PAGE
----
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AUGER PRIME

 

 

Principle

Fig.1 : the surface scintillator detector on top of the water-Cherenkov tank for the Auger upgrade

Fig.2 : test bench for the light yield measurements as a function of the temperature

 

Fig. 3. : a fiber bundle of 96 pieces, fiber ends polished with machine. With this design, further holes can be drilled in case one of the fibers breaks and needs to be changed

The Pierre Auger Observatory upgrade foresees the installation of Scintillator-based Surface Detectors (SSD) placed above the Water-Cherenkov Detectors (WCD) to add an extra measurement of the particles in the Extensive Air Showers (EAS) independent of the measurements made with the WCDs, fig.1. The SSD has to be reliable, easy to realize and install, and has to have minimal maintenance when working in the Pampa for a lifetime of 10 years. The present design of the Scintillator Surface Detectors basic unit consists of two modules of ≈ 2m2 plastic scintillator, which are read-out by wavelength-shifting (WLS) optical fibers coupled to a single photo-detector. The active part of each module is a scintillator plane made by 24 bars 1.6m long of extruded polystyrene scintillator. Each bar, 1cm thick and 5cm wide, is equipped with two holes along the bar length to host the optical fiber needed to collect the scintillation light on the photo-detector.

As part of the R&D phase of the SSD, we realized a small cosmic ray telescope to test many scintillator/fiber combinations in order to select these providing the highest light yield per MIP. More in detail, we tested casted and extruded scintillators, from different vendors (GNKD from China and FNAL from US), with different geometry and cross sections (holes and grooves), and coupled with different optical fibers (Kuraray Y11(200)MSJ diam 1.0mm, Saint-Gobain BCF91A diam 1.2mm and Saint-Gobain BCF9929AMC diam 1.2mm).

As part of the R&D phase of the SSD, we realized a small cosmic ray telescope to test many scintillator/fiber combinations in order to select these providing the highest light yield per MIP. More in detail, we tested casted and extruded scintillators, from different vendors (GNKD from China and FNAL from US), with different geometry and cross sections (holes and grooves), and coupled with different optical fibers (Kuraray Y11(200)MSJ diam 1.0mm, Saint-Gobain BCF91A diam 1.2mm and Saint-Gobain BCF9929AMC diam 1.2mm).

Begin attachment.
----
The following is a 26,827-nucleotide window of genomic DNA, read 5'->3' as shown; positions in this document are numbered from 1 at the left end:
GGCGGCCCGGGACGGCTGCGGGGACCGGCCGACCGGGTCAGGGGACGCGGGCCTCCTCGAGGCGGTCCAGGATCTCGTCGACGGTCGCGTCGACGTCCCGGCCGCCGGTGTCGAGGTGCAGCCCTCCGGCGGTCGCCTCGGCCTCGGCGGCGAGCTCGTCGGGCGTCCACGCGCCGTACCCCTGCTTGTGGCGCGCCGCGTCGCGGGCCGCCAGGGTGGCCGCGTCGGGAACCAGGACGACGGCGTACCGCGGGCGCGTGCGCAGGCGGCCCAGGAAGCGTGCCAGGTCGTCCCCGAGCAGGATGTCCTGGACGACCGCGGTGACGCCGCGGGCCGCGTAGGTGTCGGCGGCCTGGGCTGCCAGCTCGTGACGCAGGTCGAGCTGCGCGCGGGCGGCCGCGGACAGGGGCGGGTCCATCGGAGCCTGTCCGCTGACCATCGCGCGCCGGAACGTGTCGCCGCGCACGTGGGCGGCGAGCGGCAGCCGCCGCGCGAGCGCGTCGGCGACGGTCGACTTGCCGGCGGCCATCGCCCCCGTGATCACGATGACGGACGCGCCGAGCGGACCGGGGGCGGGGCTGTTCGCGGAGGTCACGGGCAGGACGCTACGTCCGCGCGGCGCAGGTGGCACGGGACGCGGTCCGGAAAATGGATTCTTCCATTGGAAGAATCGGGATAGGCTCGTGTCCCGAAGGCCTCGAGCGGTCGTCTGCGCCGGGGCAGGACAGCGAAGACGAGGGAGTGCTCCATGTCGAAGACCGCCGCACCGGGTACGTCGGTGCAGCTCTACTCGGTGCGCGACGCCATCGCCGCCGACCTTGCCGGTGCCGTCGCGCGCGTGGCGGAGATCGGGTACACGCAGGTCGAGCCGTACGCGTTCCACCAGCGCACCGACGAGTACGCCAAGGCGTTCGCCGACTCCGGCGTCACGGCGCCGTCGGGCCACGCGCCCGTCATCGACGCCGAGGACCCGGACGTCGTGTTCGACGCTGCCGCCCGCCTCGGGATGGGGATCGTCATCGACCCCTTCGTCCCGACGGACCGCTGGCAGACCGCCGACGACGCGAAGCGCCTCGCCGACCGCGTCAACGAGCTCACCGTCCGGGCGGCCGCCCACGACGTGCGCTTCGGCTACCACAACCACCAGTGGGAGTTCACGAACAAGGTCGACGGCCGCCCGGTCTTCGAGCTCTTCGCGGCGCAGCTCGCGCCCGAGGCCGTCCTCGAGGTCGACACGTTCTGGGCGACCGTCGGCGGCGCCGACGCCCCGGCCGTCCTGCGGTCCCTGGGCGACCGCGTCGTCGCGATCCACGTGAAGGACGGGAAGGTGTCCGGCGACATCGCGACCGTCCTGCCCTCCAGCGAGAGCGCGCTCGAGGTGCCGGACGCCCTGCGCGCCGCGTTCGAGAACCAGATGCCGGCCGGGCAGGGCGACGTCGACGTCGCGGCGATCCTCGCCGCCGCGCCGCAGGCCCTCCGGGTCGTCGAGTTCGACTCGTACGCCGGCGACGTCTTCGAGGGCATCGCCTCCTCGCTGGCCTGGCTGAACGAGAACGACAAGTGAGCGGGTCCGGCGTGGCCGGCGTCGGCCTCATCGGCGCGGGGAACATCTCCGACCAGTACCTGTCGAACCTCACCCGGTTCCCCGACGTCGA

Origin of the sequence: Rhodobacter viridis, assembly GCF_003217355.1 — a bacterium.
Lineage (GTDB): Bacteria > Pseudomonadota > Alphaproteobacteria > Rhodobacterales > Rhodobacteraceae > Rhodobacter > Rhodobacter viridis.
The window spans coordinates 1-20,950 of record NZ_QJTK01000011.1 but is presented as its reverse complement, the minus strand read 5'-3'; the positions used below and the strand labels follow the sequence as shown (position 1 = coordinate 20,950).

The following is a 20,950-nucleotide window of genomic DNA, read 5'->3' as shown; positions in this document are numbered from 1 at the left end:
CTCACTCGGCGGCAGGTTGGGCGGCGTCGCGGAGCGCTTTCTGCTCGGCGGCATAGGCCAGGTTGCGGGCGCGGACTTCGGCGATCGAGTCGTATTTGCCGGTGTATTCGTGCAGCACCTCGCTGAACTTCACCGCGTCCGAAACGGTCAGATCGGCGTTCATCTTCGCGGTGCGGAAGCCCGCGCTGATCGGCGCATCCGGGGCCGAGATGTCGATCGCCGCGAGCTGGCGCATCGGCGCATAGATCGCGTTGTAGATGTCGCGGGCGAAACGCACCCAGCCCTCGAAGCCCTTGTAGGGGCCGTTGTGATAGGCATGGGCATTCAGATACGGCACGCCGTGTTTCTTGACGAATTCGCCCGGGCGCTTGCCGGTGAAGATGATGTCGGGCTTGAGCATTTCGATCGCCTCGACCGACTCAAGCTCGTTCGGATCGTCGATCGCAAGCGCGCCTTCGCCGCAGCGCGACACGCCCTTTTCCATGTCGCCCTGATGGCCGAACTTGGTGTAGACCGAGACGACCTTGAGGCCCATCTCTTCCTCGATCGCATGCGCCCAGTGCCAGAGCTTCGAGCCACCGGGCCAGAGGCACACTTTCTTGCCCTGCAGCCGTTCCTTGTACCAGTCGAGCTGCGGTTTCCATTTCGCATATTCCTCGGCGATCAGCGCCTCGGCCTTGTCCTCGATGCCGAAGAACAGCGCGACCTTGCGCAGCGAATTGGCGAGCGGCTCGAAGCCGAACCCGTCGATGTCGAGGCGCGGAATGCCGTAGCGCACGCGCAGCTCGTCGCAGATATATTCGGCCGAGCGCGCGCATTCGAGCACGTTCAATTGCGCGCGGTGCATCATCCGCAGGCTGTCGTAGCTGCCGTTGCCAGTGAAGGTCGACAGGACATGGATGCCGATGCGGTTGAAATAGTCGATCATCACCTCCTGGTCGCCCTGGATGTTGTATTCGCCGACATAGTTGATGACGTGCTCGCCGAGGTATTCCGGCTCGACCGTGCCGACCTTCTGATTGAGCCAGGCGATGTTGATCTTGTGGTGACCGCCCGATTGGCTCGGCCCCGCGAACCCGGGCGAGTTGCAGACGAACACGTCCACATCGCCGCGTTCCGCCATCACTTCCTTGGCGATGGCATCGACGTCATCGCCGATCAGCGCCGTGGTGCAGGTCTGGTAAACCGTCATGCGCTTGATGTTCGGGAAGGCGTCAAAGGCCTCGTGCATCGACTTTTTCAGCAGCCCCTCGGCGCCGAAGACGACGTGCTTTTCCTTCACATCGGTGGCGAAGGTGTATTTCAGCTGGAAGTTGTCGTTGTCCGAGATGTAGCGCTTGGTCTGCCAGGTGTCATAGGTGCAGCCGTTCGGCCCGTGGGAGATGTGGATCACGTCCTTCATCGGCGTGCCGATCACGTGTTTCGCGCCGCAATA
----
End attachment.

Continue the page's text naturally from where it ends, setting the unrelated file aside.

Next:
Since the SSD will be installed in the field in Argentina, experiencing a temperature excursion between -5°C and + 40°C, for a selected number of detector’s configurations, we studied the effect of the temperature variations on the light yield, with the use of a climate chamber. The experimental set-up used for this study is presented in fig.2.

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In the framework of the SSD development, we proposed as well a mechanical solution to couple the optical fiber bundle to the PMT entrance window, fig. 3.

 

Contact  : G. Hull

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IPN

Institut de Physique Nucléaire Orsay - 15 rue Georges CLEMENCEAU - 91406 ORSAY (FRANCE)
UMR 8608 - CNRS/IN2P3

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